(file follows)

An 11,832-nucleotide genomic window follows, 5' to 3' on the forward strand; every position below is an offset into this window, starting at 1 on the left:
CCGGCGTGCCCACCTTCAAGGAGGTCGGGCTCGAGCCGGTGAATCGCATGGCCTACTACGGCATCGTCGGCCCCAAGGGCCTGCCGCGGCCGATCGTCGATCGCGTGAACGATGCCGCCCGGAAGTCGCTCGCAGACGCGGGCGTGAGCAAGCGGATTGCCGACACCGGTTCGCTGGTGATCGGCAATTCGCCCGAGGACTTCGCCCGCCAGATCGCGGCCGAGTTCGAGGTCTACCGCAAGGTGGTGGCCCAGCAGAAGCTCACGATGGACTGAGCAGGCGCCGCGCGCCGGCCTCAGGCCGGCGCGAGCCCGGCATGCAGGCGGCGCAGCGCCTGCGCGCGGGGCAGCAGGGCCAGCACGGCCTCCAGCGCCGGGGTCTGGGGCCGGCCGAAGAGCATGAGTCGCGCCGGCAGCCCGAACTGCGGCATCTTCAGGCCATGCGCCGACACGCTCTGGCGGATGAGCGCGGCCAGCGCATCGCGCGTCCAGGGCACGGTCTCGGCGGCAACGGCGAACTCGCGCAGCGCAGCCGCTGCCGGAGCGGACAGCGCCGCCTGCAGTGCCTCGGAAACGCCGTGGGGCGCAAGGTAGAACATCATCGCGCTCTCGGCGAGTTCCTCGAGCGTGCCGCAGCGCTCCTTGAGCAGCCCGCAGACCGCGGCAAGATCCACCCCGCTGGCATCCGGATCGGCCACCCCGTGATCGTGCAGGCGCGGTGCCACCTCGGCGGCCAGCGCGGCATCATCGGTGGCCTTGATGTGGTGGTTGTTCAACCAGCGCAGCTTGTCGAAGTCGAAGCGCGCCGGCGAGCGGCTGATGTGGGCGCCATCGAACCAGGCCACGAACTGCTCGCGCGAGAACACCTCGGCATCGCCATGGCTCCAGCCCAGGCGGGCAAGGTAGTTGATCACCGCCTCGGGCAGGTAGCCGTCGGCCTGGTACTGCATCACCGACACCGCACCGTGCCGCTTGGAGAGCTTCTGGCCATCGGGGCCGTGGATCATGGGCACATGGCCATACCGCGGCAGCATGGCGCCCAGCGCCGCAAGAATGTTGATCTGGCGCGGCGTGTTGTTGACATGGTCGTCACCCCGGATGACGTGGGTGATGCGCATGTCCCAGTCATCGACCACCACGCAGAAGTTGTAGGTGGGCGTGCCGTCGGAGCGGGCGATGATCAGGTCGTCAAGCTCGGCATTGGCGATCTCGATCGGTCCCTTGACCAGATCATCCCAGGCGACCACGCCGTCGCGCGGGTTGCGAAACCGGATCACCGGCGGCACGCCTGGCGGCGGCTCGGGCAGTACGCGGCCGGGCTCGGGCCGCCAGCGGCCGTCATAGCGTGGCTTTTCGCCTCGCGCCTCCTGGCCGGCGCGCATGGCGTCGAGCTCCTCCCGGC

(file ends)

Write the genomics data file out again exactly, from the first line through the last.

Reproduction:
An 11,832-nucleotide genomic window follows, 5' to 3' on the forward strand; every position below is an offset into this window, starting at 1 on the left:
CCGGCGTGCCCACCTTCAAGGAGGTCGGGCTCGAGCCGGTGAATCGCATGGCCTACTACGGCATCGTCGGCCCCAAGGGCCTGCCGCGGCCGATCGTCGATCGCGTGAACGATGCCGCCCGGAAGTCGCTCGCAGACGCGGGCGTGAGCAAGCGGATTGCCGACACCGGTTCGCTGGTGATCGGCAATTCGCCCGAGGACTTCGCCCGCCAGATCGCGGCCGAGTTCGAGGTCTACCGCAAGGTGGTGGCCCAGCAGAAGCTCACGATGGACTGAGCAGGCGCCGCGCGCCGGCCTCAGGCCGGCGCGAGCCCGGCATGCAGGCGGCGCAGCGCCTGCGCGCGGGGCAGCAGGGCCAGCACGGCCTCCAGCGCCGGGGTCTGGGGCCGGCCGAAGAGCATGAGTCGCGCCGGCAGCCCGAACTGCGGCATCTTCAGGCCATGCGCCGACACGCTCTGGCGGATGAGCGCGGCCAGCGCATCGCGCGTCCAGGGCACGGTCTCGGCGGCAACGGCGAACTCGCGCAGCGCAGCCGCTGCCGGAGCGGACAGCGCCGCCTGCAGTGCCTCGGAAACGCCGTGGGGCGCAAGGTAGAACATCATCGCGCTCTCGGCGAGTTCCTCGAGCGTGCCGCAGCGCTCCTTGAGCAGCCCGCAGACCGCGGCAAGATCCACCCCGCTGGCATCCGGATCGGCCACCCCGTGATCGTGCAGGCGCGGTGCCACCTCGGCGGCCAGCGCGGCATCATCGGTGGCCTTGATGTGGTGGTTGTTCAACCAGCGCAGCTTGTCGAAGTCGAAGCGCGCCGGCGAGCGGCTGATGTGGGCGCCATCGAACCAGGCCACGAACTGCTCGCGCGAGAACACCTCGGCATCGCCATGGCTCCAGCCCAGGCGGGCAAGGTAGTTGATCACCGCCTCGGGCAGGTAGCCGTCGGCCTGGTACTGCATCACCGACACCGCACCGTGCCGCTTGGAGAGCTTCTGGCCATCGGGGCCGTGGATCATGGGCACATGGCCATACCGCGGCAGCATGGCGCCCAGCGCCGCAAGAATGTTGATCTGGCGCGGCGTGTTGTTGACATGGTCGTCACCCCGGATGACGTGGGTGATGCGCATGTCCCAGTCATCGACCACCACGCAGAAGTTGTAGGTGGGCGTGCCGTCGGAGCGGGCGATGATCAGGTCGTCAAGCTCGGCATTGGCGATCTCGATCGGTCCCTTGACCAGATCATCCCAGGCGACCACGCCGTCGCGCGGGTTGCGAAACCGGATCACCGGCGGCACGCCTGGCGGCGGCTCGGGCAGTACGCGGCCGGGCTCGGGCCGCCAGCGGCCGTCATAGCGTGGCTTTTCGCCTCGCGCCTCCTGGCCGGCGCGCATGGCGTCGAGCTCCTCCCGGC